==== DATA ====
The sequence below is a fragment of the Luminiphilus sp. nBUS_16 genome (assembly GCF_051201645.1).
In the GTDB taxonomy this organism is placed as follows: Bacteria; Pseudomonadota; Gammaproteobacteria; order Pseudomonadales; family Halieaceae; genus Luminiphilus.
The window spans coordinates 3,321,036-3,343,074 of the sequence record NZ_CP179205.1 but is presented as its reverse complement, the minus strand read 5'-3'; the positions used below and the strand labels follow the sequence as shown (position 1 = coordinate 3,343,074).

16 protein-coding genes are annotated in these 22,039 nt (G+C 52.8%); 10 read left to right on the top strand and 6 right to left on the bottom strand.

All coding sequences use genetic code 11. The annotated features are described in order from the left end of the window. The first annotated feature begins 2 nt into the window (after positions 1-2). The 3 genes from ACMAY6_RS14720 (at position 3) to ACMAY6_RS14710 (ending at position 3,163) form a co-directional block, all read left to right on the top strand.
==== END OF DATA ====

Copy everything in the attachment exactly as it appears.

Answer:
The sequence below is a fragment of the Luminiphilus sp. nBUS_16 genome (assembly GCF_051201645.1).
In the GTDB taxonomy this organism is placed as follows: Bacteria; Pseudomonadota; Gammaproteobacteria; order Pseudomonadales; family Halieaceae; genus Luminiphilus.
The window spans coordinates 3,321,036-3,343,074 of the sequence record NZ_CP179205.1 but is presented as its reverse complement, the minus strand read 5'-3'; the positions used below and the strand labels follow the sequence as shown (position 1 = coordinate 3,343,074).

16 protein-coding genes are annotated in these 22,039 nt (G+C 52.8%); 10 read left to right on the top strand and 6 right to left on the bottom strand.

All coding sequences use genetic code 11. The annotated features are described in order from the left end of the window. The first annotated feature begins 2 nt into the window (after positions 1-2). The 3 genes from ACMAY6_RS14720 (at position 3) to ACMAY6_RS14710 (ending at position 3,163) form a co-directional block, all read left to right on the top strand.